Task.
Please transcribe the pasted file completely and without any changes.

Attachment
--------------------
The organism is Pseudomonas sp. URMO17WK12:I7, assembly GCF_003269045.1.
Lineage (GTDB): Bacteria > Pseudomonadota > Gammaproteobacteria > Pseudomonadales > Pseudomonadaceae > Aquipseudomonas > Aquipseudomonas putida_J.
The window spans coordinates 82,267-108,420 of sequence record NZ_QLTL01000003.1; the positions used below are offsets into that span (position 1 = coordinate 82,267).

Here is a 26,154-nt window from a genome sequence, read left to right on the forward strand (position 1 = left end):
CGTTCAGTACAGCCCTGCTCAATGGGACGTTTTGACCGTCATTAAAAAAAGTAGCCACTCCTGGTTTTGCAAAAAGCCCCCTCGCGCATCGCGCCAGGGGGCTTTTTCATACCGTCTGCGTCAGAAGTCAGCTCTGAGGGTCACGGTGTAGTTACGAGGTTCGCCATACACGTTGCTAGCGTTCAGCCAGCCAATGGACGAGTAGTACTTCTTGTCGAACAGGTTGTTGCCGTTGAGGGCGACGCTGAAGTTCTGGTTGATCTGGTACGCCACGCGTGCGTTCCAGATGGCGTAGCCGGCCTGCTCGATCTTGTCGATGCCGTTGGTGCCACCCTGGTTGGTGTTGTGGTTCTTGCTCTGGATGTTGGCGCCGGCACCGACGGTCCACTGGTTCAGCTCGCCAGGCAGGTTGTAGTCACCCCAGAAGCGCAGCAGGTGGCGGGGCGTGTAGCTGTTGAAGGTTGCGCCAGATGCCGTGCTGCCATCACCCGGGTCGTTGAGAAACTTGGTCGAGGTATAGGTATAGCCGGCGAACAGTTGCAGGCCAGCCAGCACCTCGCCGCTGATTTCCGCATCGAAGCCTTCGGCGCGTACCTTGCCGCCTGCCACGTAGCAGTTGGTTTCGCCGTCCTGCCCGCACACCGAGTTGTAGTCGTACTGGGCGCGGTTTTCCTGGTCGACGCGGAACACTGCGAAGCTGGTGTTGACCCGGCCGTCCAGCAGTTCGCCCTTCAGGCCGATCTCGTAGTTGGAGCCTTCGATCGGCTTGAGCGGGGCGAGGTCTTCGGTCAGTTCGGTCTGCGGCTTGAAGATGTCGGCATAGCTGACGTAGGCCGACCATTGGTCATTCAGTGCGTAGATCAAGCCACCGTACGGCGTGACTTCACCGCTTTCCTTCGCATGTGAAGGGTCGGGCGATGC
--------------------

The organism is Pseudomonas sp. URMO17WK12:I7, assembly GCF_003269045.1.
Lineage (GTDB): Bacteria > Pseudomonadota > Gammaproteobacteria > Pseudomonadales > Pseudomonadaceae > Aquipseudomonas > Aquipseudomonas putida_J.
The window spans coordinates 82,267-108,420 of sequence record NZ_QLTL01000003.1; the positions used below are offsets into that span (position 1 = coordinate 82,267).

Here is a 26,154-nt window from a genome sequence, read left to right on the forward strand (position 1 = left end):
CGTTCAGTACAGCCCTGCTCAATGGGACGTTTTGACCGTCATTAAAAAAAGTAGCCACTCCTGGTTTTGCAAAAAGCCCCCTCGCGCATCGCGCCAGGGGGCTTTTTCATACCGTCTGCGTCAGAAGTCAGCTCTGAGGGTCACGGTGTAGTTACGAGGTTCGCCATACACGTTGCTAGCGTTCAGCCAGCCAATGGACGAGTAGTACTTCTTGTCGAACAGGTTGTTGCCGTTGAGGGCGACGCTGAAGTTCTGGTTGATCTGGTACGCCACGCGTGCGTTCCAGATGGCGTAGCCGGCCTGCTCGATCTTGTCGATGCCGTTGGTGCCACCCTGGTTGGTGTTGTGGTTCTTGCTCTGGATGTTGGCGCCGGCACCGACGGTCCACTGGTTCAGCTCGCCAGGCAGGTTGTAGTCACCCCAGAAGCGCAGCAGGTGGCGGGGCGTGTAGCTGTTGAAGGTTGCGCCAGATGCCGTGCTGCCATCACCCGGGTCGTTGAGAAACTTGGTCGAGGTATAGGTATAGCCGGCGAACAGTTGCAGGCCAGCCAGCACCTCGCCGCTGATTTCCGCATCGAAGCCTTCGGCGCGTACCTTGCCGCCTGCCACGTAGCAGTTGGTTTCGCCGTCCTGCCCGCACACCGAGTTGTAGTCGTACTGGGCGCGGTTTTCCTGGTCGACGCGGAACACTGCGAAGCTGGTGTTGACCCGGCCGTCCAGCAGTTCGCCCTTCAGGCCGATCTCGTAGTTGGAGCCTTCGATCGGCTTGAGCGGGGCGAGGTCTTCGGTCAGTTCGGTCTGCGGCTTGAAGATGTCGGCATAGCTGACGTAGGCCGACCATTGGTCATTCAGTGCGTAGATCAAGCCACCGTACGGCGTGACTTCACCGCTTTCCTTCGCATGTGAAGGGTCGGGCGATGC